Cortical Thickness and Natural Scene Recognition in the Child’s Brain - Université Grenoble Alpes Accéder directement au contenu
Article Dans Une Revue Brain Sciences Année : 2020

Cortical Thickness and Natural Scene Recognition in the Child’s Brain


Visual scenes are processed in terms of spatial frequencies. Low spatial frequencies (LSF) carry coarse information, whereas high spatial frequencies (HSF) subsequently carry information about fine details. The present magnetic resonance imaging study investigated how cortical thickness covaried with LSF/HSF processing abilities in ten-year-old children and adults. Participants indicated whether natural scenes that were filtered in either LSF or HSF represented outdoor or indoor scenes, while reaction times (RTs) and accuracy measures were recorded. In adults, faster RTs for LSF and HSF images were consistently associated with a thicker cortex (parahippocampal cortex, middle frontal gyrus, and precentral and insula regions for LSF; parahippocampal cortex and fronto-marginal and supramarginal gyri for HSF). On the other hand, in children, faster RTs for HSF were associated with a thicker cortex (posterior cingulate, supramarginal and calcarine cortical regions), whereas faster RTs for LSF were associated with a thinner cortex (subcallosal and insula regions). Increased cortical thickness in adults and children could correspond to an expansion mechanism linked to visual scene processing efficiency. In contrast, lower cortical thickness associated with LSF efficiency in children could correspond to a pruning mechanism reflecting an ongoing maturational process, in agreement with the view that LSF efficiency continues to be refined during childhood. This differing pattern between children and adults appeared to be particularly significant in anterior regions of the brain, in line with the proposed existence of a postero-anterior gradient of brain development. Taken together, our results highlight the dynamic brain processes that allow children and adults to perceive a visual natural scene in a coherent way.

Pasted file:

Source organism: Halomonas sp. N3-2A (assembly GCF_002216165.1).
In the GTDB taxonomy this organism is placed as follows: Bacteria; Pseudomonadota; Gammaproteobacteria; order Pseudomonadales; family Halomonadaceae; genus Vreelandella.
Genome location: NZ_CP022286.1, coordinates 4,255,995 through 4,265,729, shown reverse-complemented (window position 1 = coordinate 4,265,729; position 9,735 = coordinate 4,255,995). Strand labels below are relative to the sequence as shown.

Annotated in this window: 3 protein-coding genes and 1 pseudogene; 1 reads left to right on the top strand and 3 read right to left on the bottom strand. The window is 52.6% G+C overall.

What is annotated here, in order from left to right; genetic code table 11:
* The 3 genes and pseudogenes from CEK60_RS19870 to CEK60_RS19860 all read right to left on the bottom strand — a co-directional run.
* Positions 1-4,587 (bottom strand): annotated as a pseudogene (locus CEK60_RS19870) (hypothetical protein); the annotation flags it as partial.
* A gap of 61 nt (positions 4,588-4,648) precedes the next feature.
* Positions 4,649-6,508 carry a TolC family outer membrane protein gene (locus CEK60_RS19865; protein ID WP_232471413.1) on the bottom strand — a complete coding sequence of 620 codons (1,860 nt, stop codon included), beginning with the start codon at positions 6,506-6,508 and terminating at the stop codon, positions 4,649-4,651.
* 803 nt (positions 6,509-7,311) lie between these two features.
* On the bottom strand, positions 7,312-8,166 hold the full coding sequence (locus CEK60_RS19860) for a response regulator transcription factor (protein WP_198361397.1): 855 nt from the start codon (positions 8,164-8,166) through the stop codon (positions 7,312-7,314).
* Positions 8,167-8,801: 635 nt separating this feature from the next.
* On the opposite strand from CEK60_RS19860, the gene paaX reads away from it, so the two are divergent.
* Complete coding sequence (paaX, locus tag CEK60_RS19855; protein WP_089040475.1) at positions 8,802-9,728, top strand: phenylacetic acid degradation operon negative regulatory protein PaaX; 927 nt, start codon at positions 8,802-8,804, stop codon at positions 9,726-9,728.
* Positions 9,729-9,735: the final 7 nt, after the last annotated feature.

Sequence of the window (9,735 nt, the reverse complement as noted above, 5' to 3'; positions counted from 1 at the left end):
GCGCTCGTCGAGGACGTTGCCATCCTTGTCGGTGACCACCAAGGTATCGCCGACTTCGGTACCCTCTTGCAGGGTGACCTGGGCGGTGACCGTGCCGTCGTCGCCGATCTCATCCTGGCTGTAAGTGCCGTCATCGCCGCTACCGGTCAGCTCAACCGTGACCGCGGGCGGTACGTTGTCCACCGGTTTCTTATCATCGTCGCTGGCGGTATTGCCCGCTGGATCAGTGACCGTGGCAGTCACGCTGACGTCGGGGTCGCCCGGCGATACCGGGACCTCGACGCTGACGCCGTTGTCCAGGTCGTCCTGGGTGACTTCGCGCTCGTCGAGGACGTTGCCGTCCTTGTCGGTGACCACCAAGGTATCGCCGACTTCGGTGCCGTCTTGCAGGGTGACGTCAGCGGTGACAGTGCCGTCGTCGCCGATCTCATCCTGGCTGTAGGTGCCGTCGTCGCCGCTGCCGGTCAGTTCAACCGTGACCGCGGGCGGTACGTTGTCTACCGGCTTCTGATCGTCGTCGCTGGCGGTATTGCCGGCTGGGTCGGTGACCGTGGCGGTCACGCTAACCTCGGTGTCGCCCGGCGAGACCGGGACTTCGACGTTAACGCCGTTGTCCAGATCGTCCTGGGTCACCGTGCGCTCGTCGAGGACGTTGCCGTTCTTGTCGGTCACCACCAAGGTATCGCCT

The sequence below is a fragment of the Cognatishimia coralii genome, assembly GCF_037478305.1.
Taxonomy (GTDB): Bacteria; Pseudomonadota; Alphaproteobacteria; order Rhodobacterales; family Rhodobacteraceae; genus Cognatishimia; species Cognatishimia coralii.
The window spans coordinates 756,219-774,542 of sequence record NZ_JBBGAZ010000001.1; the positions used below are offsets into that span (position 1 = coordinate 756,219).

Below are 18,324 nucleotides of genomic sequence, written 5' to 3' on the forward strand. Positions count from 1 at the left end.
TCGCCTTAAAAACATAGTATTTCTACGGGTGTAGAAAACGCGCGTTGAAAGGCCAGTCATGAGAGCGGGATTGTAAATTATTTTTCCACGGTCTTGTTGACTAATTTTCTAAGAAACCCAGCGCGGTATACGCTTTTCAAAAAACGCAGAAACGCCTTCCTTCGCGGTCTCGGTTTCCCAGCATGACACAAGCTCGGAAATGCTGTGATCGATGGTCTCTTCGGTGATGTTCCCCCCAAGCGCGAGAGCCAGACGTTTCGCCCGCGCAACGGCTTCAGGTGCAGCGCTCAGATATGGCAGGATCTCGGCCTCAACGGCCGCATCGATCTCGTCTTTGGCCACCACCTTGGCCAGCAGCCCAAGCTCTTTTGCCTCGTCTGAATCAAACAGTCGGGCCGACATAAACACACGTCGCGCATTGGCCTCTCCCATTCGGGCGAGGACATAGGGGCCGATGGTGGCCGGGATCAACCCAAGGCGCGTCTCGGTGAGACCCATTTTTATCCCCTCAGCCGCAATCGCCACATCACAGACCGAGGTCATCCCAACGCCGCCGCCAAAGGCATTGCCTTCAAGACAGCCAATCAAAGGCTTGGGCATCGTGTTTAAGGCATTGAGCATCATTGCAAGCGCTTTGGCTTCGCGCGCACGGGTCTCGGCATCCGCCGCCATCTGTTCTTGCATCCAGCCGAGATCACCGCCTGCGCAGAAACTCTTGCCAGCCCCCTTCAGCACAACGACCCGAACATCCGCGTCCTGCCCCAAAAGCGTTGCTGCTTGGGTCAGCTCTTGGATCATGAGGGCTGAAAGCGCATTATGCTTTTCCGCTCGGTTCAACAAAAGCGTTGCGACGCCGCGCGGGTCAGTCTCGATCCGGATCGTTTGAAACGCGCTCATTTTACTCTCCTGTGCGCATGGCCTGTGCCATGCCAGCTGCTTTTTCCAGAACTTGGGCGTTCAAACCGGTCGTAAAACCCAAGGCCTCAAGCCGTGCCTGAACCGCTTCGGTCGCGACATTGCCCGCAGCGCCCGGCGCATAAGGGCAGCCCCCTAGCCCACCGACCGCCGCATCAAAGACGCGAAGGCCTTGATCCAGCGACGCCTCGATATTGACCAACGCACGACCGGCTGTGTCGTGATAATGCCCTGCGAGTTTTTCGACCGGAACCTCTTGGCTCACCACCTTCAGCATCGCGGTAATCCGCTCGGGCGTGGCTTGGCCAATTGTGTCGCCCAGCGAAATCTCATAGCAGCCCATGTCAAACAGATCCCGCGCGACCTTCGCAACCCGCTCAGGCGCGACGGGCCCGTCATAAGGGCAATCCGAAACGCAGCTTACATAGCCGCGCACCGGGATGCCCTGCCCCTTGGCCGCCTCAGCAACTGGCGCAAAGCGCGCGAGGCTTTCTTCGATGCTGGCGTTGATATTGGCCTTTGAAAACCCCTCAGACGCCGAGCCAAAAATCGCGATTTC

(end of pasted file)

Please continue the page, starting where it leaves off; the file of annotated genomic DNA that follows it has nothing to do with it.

Fichier principal
Vignette du fichier
brainsci-10-00329.pdf (1.12 Mo) Télécharger le fichier
Origine Fichiers éditeurs autorisés sur une archive ouverte

Dates et versions

hal-02975355 , version 1 (22-10-2020)




François Orliac, Grégoire Borst, Grégory Simon, Katell Mevel, Julie Vidal, et al.. Cortical Thickness and Natural Scene Recognition in the Child’s Brain. Brain Sciences, 2020, 10 (6), pp.329. ⟨10.3390/brainsci10060329⟩. ⟨hal-02975355⟩
72 Consultations
80 Téléchargements



Gmail Mastodon Facebook X LinkedIn More